Alyson Walker: From an esports league standpoint, I think that OverActive Media will play a very important role in the development and evolution of the leagues themselves. The way we’re structured, the way we define success for the future, having a team in each of the three leagues is pretty powerful. I think there’s a very important part that OverActive Media is going to play in the overall league landscape, and certainly with Call of Duty, Overwatch, and League of Legends.

From a fan standpoint, I know we’re very focused on creating opportunities for Torontonians and Canadians to learn more about the phenomenon that is global esports, and to associate with brands, players, and teams that they can resonate with and can be a part of. The Toronto Defiant has been in L.A., and it will be nice to bring the team and teams, in time, home. We really want to engage fans and give them an opportunity to really make this into what they want it to be.

DES: What do you look forward to in terms of potential future projects at OverActive Media?

Alyson Walker: The first thing I look forward to is growing the business. The challenges and opportunities that come with it are definitely the reason I’m growing it with such a great group of people.

The second thing is that I think there are great opportunities to create an opportunity and a platform for women and for new fans that haven’t necessarily been part of the esports community. I’m excited about that.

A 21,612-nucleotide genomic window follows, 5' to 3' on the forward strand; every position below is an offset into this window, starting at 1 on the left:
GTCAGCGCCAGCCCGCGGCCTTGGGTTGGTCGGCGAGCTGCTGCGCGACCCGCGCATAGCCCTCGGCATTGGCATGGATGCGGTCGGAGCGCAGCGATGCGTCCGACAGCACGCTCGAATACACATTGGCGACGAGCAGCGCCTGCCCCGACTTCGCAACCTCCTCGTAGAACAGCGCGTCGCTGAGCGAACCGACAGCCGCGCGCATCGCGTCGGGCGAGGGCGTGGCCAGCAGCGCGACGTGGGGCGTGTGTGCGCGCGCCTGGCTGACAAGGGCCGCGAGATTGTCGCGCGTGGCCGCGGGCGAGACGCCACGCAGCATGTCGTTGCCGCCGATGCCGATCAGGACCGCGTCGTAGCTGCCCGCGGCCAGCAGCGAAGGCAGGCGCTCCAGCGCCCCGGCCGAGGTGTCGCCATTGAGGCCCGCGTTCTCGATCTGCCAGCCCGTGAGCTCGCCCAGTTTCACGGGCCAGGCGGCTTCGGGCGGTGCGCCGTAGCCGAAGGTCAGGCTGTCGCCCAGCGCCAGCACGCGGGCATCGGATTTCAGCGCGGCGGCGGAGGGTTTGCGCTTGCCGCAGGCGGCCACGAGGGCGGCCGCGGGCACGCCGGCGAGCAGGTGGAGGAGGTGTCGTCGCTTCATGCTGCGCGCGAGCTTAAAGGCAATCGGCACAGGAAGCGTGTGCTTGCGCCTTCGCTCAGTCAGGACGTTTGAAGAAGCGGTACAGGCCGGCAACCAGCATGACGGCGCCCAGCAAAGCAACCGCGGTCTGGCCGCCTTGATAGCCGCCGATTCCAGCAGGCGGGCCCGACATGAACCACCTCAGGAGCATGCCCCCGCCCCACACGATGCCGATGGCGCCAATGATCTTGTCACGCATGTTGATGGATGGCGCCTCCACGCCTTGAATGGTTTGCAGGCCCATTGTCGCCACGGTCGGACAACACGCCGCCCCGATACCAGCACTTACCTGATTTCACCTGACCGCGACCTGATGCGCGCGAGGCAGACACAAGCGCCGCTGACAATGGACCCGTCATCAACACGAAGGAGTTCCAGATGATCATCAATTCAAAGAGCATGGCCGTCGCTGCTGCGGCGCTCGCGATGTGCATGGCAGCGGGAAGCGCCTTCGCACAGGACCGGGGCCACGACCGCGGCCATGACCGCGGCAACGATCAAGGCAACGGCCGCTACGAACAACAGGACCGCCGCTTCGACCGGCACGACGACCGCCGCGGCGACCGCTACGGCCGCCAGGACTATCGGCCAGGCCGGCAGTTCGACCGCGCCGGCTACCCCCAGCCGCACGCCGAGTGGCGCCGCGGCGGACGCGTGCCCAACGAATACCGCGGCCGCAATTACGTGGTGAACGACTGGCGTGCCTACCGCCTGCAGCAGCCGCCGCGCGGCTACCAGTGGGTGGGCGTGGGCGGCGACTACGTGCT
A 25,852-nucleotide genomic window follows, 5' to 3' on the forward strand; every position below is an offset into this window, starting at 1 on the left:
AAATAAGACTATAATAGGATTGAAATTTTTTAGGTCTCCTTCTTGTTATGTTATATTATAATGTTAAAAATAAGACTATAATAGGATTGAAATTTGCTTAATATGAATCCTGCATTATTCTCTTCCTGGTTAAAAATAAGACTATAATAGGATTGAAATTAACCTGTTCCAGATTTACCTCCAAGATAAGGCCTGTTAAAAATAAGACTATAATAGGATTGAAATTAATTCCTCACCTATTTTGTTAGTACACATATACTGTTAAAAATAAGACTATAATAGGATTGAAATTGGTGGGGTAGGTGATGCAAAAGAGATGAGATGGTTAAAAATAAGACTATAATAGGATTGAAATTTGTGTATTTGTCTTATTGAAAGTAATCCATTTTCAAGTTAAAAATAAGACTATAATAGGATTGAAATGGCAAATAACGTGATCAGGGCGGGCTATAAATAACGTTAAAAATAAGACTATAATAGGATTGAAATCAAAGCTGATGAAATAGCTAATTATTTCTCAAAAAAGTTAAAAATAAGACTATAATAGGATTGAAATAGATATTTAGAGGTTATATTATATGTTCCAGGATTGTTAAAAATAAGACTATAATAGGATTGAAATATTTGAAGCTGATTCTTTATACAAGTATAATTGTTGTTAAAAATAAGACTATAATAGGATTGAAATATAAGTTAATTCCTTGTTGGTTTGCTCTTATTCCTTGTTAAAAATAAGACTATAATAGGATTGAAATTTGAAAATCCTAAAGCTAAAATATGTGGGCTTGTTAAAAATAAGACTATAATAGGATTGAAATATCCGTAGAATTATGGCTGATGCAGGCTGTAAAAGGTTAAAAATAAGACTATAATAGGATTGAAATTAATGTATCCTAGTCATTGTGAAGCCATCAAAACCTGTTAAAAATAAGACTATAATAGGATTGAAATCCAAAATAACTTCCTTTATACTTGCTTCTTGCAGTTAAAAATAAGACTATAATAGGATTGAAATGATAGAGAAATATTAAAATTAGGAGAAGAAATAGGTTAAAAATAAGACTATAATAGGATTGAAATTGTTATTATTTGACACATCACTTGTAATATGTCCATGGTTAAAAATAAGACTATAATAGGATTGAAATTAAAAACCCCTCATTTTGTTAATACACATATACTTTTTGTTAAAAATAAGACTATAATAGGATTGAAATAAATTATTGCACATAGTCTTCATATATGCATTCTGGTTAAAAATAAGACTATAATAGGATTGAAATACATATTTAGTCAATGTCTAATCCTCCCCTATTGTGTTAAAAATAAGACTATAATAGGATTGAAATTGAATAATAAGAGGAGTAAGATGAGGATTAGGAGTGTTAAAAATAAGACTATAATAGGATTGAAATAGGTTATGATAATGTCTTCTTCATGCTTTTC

I’m excited about the opportunity to also create a platform around health, wellness, active living, and making sure that all the players and the fans are able to practice as much as they need to, but also live a healthy lifestyle. I think it’s important. I think it’s important for the kids and the next generation watching, and I think that ultimately, it will make the players better.

The opportunity in one’s career to make a bold move or a bold change, and to have the opportunity to choose to try something new and apply all of their experiences to something relatively unknown, is actually a privilege. It’s a privilege, and I’m excited about. It allows me the opportunity to build something and shape something, and I feel very fortunate that I’m being given that opportunity.

I’m humbled to join. I’ve got lots to learn about these sports themselves, although I have been spending a lot of time with some of my colleagues understanding the games. I love the strategy component. There’s a huge strategy component that’s really interesting for traditional sport viewers. There’s a privilege and excitement that comes with joining, and I feel very, very honored.


For more insight about esports, check out our other interviews here at Daily Esports.

Note: this interview was edited for clarity.